The world of horror cinema lost one of its pioneers Aug. 31.
Wesley Earl Craven, better known simply as Wes, passed away in his California home after a battle with brain cancer. Known for a dark sense of humor and thoughtful and entertaining horror films, Craven was incredibly popular to genre fans around the world, and his death caught many off guard.
He was born in Cleveland, Ohio, in 1938, he was raised in a Baptist church lifestyle. Due to his upbringing, he was unable to attend movies until he was at college. It was not until he was a humanity professor at Potsdam College in New York when he caught the film bug. He, along with some of his students, bought an eight-millimeter camera and began making films in 1969.
There are always questions about who is the greatest in a particular field, but, while many have their own opinions, there’s no denying Craven’s contribution to the horror genre.
Beginning with “The Last House on the Left,”in 1972 he carved out a niche for himself by pairing extreme violence with surprising humor and thoughtful stories.
His next film, 1975’s “The Hills Have Eyes,” was based on actual events he found while researching murders at a public library.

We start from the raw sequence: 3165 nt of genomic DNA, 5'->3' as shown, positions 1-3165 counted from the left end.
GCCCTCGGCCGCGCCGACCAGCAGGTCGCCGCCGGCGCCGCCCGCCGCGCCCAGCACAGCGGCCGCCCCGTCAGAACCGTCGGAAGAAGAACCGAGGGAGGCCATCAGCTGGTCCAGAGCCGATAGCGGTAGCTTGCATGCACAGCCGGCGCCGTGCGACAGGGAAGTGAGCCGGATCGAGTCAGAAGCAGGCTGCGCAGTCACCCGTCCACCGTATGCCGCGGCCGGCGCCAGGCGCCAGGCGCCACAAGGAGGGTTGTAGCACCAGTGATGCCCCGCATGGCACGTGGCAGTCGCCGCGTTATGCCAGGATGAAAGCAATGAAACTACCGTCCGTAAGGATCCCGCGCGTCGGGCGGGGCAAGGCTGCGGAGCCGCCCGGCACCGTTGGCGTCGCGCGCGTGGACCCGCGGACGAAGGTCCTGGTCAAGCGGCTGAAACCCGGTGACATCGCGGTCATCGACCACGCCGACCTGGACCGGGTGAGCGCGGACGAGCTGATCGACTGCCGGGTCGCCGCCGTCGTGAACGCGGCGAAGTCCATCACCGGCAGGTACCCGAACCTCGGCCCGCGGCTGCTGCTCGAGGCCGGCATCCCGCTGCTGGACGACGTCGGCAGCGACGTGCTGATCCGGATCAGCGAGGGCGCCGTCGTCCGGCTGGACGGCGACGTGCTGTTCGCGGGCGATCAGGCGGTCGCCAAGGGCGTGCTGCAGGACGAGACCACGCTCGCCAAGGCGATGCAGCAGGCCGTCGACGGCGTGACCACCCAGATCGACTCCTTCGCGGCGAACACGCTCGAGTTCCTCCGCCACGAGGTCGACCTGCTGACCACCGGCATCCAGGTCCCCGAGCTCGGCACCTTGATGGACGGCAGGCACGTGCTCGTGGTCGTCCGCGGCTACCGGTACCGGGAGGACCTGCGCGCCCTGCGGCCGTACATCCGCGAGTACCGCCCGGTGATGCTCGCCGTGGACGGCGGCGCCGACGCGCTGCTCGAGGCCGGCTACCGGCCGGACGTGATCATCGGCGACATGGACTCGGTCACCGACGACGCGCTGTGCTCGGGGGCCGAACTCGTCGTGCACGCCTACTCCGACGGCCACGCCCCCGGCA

The professor in Craven never left throughout his near 40-year run. While directors such as John Carpenter, Tobe Hooper and George Romero have also had successful careers, none have done it with the style and grace of the Cleveland, Ohio native.
In 1984, arguably the greatest horror villain of all time was unleashed upon the world when Craven created Freddy Krueger with the release of “A Nightmare on Elm Street.” Throughout his illustrious career, Craven worked with Hollywood stars such as Eddie Murphy, Meryl Streep, Omar Epps, Jada Pinkett, Lance Henrikesen and Anthony Anderson.
In 1988, he did what no other film director would do and invaded the Haitian jungles, where he filmed the definite voodoo film “The Serpent and the Rainbow.”
Throughout his time with us, he also had a hand in creating the legendary “Ghostface” and the ever popular “Scream” series.
Craven helped usher in the post-meta horror film by having characters who knew they were in a horror movie and knew the rules to survive. He always had his fingers on the nation’s pulse.
Near the end of his career, he decided to retire from directing, with his last effort being “Scream 4.” His last couple years were spent helping young directors get their foot in the door producing independent films.
While many will spend years arguing over who is the greatest in any field, Wes Craven’s filmography and lasting impact on not only the genre but the fans, actors and even media puts him at the top of that list.
There will never be another who puts as much heart, humor, soul and thought into their films than Wes Craven.
This article originally appeared in the September 9, 2015 print edition of The Echo.
image via bishopdeville.com